Talk about a gender gap: Simply being female means we are up to eight times more likely to suffer a severe knee injury than we would be if we had a Y chromosome. Researchers believe a woman's wider hips place the thighbone at a more extreme angle where it meets the knee, putting strain on the anterior cruciate ligament (ACL); female hormones that keep connective tissue pliable may also weaken the knee. Now it looks as if an exercise regimen developed by the Santa Monica Orthopaedic and Sports Medicine Research Foundation and tested by the CDC's Injury Center may offer women real protection.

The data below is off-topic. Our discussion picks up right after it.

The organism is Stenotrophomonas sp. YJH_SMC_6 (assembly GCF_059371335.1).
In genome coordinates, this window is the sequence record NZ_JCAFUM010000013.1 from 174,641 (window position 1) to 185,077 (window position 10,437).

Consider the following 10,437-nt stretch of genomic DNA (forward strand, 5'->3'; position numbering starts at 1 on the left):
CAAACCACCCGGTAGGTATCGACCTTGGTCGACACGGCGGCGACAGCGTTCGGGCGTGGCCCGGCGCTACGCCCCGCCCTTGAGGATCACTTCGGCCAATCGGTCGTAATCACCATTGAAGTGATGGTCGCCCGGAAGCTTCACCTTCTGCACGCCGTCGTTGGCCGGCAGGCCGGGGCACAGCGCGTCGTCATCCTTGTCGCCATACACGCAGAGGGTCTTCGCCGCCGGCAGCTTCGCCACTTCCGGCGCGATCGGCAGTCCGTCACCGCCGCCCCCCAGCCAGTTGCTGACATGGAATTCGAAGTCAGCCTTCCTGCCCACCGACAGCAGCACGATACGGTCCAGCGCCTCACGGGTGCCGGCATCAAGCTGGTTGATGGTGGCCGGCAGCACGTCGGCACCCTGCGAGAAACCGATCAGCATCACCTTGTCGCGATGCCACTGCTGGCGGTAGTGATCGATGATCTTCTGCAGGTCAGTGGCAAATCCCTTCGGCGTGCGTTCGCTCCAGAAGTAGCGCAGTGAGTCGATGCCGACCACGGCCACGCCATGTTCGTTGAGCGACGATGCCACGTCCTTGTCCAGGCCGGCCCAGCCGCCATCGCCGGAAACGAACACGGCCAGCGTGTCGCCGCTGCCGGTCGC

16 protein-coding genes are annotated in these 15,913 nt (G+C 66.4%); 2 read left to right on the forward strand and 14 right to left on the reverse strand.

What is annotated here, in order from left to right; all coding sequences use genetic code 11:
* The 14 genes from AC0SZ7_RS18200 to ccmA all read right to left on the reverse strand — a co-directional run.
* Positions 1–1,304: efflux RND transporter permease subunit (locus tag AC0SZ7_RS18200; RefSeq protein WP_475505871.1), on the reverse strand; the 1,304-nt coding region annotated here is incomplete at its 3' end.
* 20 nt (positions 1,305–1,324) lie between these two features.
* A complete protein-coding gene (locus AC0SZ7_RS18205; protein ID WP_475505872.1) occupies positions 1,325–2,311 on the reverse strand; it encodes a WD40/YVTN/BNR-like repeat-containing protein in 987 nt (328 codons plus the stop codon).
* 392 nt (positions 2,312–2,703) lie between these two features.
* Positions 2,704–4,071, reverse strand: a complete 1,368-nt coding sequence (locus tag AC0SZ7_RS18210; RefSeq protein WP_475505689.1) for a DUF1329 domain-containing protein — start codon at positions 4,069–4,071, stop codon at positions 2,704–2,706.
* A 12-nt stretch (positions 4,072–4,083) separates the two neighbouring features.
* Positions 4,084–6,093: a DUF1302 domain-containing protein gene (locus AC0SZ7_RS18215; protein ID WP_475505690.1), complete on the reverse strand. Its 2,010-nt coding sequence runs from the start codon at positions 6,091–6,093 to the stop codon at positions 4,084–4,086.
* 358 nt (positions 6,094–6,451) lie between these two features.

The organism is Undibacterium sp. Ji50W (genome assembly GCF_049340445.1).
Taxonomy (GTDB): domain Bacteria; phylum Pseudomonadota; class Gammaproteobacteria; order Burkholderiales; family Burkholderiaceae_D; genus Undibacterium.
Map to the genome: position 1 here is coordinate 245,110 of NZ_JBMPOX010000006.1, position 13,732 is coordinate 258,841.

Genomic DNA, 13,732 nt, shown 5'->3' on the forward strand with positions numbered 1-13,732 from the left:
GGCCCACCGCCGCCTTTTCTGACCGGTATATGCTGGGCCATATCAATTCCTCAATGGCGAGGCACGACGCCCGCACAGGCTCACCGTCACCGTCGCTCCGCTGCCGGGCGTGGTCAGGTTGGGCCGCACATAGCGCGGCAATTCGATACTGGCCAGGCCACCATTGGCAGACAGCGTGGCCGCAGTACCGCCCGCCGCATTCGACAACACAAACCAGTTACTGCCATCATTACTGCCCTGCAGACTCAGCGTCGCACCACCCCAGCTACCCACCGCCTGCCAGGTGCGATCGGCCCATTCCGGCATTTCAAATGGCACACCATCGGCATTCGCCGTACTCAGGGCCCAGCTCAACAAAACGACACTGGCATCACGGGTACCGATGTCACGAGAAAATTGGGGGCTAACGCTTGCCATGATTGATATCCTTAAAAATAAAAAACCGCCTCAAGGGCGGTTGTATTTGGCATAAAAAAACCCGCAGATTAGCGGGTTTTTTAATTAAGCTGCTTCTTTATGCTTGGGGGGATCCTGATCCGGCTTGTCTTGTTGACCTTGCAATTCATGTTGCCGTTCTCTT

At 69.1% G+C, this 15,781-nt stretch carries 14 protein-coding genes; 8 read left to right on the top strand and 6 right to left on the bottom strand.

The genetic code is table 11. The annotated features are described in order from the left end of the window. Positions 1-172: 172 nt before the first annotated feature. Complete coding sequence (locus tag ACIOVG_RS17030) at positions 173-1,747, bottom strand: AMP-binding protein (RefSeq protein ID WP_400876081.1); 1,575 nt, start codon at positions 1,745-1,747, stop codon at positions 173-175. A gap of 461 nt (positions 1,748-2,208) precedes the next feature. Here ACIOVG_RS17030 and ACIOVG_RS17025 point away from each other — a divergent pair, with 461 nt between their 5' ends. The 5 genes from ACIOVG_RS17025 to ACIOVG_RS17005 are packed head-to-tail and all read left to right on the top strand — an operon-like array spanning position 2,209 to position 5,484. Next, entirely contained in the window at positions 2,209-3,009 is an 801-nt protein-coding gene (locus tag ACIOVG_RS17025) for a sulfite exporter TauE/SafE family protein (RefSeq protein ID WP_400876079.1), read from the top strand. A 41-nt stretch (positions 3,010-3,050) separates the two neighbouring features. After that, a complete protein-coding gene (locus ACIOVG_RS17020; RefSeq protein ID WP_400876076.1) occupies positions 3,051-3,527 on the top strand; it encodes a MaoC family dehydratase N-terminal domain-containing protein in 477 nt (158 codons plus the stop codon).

The regimen is called PEP (prevent injury and enhance performance). It targets the hip and thigh muscles as well as those in the abdomen and lower back and takes just 15 to 20 minutes, three times a week. A study of 1,435 women soccer players—published last year in the American Journal of Sports Medicine—found that those who followed the exercise plan had 41 percent fewer ACL injuries than players who didn't.